Heartwork

Sunday afternoon, not much happening, so we decided to go to a tattoo festival. It was called “Heartwork” at the Indira Gandhi Indoor Stadium. We were feeling lucky so we flagged down the first bus on the outer ring road and climbed aboard. I had no idea what the Hindi script said on the front of the bus, but I reckoned it would be taking us in the general direction of Kashmere Gate. We stayed on for an extra 10 rupees and the conductor dropped us off at the stadium.

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We eventually found the correct gate and joined the queue to pay. I think we were the only two non-tattooed people standing in line. Luckily the cashier accepted plastic and we entered the velodrome where the festival was taking place.

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I was surprised at steep angle of the track in the velodrome.

I am not sure what we expected. People being tattooed, yes. But there were competitions, with prizes for completed and partly-healed inkwork. I wasn’t sure how this was going to work. There were four rows of canvas stands, each occupied by a team of tattooists, some in action, some with itchy needles, waiting for work. There were also some outrageous tee-shirts on sale, a biker charity, specialist equipment stalls.

The programme advertised Bez666 (from UK), Fred (from Spain), Stepan Negur (from Russia) and Jay Freestyle (from Netherlands) as “headlining acts”, but we didn’t see them in action. There were several food stalls, but the ticket specifically excluded the organisers from liability for any negative effect of food or drinks. I’d brought some extra strong mints, so we were ok.

The PA system came to life and told us to move to the stage for a performance by a special artist, Jyoti Ram. He was white, bald and spoke with a thick French accent. He played sitar, an Indian flute usually associated with snake charmers, a didgeridoo, and a Jew’s harp. Not all at the same time, of course, but he sampled each instrument electronically and built up a soundscape.

Behind him there was a kaleidoscopic computer graphic screensaver which reminded me of Windows 3.1. Periodically, a cloud of smoke enveloped him and spilled over the stage. I thought it was pretty apt, given the air pollution levels in Delhi at the moment.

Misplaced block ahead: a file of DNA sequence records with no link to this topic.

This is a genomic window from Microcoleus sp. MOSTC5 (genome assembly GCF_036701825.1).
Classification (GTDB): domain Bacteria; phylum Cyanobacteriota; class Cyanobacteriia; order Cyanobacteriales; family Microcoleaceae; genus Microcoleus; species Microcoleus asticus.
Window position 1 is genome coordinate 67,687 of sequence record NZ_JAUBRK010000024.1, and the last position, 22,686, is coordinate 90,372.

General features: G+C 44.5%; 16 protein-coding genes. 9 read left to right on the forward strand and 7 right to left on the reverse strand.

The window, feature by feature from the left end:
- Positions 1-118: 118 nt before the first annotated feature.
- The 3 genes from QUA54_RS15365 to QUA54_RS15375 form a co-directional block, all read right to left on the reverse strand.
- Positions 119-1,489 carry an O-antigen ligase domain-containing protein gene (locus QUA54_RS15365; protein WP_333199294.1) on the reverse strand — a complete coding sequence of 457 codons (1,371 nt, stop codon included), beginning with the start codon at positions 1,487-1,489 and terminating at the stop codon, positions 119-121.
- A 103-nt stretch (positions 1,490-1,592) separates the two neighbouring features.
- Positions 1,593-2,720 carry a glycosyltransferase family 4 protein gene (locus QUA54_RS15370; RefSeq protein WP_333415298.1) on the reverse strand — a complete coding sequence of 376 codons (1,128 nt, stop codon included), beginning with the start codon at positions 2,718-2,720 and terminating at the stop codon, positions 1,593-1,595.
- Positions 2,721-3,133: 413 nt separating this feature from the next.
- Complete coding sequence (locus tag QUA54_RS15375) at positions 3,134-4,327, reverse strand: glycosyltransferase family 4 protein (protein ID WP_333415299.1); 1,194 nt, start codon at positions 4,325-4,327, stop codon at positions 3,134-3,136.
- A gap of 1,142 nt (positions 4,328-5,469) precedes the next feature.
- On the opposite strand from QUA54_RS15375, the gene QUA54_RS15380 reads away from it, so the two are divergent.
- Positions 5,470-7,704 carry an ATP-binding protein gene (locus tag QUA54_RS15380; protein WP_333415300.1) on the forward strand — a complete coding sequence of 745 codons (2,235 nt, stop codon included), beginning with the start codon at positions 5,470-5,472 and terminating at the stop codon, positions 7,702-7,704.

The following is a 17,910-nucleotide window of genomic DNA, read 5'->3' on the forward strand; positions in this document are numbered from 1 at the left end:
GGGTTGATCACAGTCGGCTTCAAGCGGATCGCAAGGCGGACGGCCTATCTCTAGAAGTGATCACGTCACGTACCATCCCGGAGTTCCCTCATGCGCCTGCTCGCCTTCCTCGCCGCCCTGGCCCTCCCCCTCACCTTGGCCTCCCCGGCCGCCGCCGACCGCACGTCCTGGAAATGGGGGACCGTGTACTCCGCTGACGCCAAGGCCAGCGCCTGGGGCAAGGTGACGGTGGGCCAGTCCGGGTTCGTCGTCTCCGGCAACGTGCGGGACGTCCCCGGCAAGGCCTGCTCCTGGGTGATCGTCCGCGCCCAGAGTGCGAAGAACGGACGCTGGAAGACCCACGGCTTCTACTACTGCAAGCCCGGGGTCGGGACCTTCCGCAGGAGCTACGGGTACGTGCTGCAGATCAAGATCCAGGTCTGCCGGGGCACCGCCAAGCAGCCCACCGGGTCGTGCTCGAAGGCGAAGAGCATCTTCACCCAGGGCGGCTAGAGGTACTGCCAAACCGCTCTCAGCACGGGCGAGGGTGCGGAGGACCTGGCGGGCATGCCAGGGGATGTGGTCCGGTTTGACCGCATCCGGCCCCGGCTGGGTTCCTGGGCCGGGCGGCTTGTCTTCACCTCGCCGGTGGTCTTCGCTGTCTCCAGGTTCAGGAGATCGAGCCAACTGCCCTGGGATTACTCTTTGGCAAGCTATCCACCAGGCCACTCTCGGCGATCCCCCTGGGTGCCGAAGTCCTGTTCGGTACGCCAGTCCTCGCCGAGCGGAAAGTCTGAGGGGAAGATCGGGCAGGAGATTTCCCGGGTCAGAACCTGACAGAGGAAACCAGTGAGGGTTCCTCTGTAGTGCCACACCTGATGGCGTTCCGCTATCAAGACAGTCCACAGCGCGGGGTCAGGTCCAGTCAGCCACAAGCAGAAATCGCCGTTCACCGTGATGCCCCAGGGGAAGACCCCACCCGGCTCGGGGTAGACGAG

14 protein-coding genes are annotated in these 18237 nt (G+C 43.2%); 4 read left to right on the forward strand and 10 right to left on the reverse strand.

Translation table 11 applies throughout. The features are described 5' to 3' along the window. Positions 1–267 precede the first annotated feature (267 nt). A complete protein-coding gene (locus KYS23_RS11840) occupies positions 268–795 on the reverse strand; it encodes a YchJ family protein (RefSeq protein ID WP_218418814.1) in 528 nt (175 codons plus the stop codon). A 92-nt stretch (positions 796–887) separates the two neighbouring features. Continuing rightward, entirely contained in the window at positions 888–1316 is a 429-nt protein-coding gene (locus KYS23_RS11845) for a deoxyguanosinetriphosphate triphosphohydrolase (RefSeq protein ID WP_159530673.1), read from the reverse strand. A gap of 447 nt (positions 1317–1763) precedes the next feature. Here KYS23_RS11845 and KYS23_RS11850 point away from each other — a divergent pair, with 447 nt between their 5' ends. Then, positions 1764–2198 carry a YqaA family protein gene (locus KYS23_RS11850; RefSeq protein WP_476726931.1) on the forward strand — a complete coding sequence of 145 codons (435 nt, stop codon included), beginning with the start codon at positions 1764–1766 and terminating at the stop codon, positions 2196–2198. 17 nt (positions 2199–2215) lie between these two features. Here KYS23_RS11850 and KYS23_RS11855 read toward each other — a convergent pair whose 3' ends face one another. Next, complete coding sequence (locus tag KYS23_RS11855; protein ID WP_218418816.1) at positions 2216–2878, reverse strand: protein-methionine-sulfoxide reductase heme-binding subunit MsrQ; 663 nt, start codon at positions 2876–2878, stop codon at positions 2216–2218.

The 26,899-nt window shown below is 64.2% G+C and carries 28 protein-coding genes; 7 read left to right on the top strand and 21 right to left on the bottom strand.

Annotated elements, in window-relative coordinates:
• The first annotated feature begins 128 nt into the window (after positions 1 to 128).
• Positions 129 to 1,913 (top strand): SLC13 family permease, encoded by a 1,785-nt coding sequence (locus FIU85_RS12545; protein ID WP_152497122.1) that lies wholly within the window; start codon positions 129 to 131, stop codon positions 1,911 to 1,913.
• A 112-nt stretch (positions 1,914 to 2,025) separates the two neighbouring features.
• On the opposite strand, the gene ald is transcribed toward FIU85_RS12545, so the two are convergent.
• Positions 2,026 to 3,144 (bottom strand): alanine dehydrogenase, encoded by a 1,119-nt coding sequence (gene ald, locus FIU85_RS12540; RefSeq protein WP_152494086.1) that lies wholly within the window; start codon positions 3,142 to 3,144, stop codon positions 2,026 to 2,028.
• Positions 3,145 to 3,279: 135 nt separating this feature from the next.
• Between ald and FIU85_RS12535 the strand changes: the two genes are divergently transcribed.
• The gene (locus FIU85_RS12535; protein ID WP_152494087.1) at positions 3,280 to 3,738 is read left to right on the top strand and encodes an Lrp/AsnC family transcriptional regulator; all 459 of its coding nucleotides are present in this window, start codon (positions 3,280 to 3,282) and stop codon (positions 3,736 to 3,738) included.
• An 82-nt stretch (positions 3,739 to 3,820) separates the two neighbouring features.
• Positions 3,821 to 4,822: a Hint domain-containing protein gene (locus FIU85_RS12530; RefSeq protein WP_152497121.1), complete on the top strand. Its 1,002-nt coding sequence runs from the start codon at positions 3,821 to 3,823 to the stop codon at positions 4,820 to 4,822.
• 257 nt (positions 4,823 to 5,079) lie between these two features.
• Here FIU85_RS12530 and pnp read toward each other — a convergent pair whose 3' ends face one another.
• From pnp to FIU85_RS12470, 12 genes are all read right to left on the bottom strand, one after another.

Finally, he stopped playing and set up the stage for some mystical entertainment, using a dozen crystal (clear plastic) balls of varying sizes. He changed into a see-through shirt, baggy trousers and a “mad hatter” top hat, which he wore at a jaunty angle. He rolled the balls along his arms and balanced them on his head. At one point, a small ball appeared to be suspended in mid air without any visible support.

My grandfather was in the Royal Navy during the First World War. He had a swallow tattooed on his forearm, perhaps to indicate that he intended to return, to fly back home. An appropriate tattoo for an itinerant doctor, perhaps? No, not for me.

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Thursday Doors

I am home in UK on leave, but these doors are still from Delhi.

This door is interesting because it is completely hidden by a pile of husks of grain (?rice). Someone should market this as a food supplement to counter constipation. Why this pile of organic matter is here, next door to the Axis Bank, I have no idea.

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Once or twice a week, I find we have run out of milk for breakfast, so I take a metal container and walk to the Mother Dairy store around the corner. I pick my way between the piles of dog muck down the alleyway, cut through the temple courtyard, and squeeze through a hole in the fence. Beside the milk shop there is a doorway which has been crammed full of material. These are the banners, tent canvas, bunting and drapes used to transform a mundane place into a palace fit for a wedding. They have had to take off the door in order to store it all within.

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And finally, a door leading to a Jain Temple in Mehrauli, South Delhi.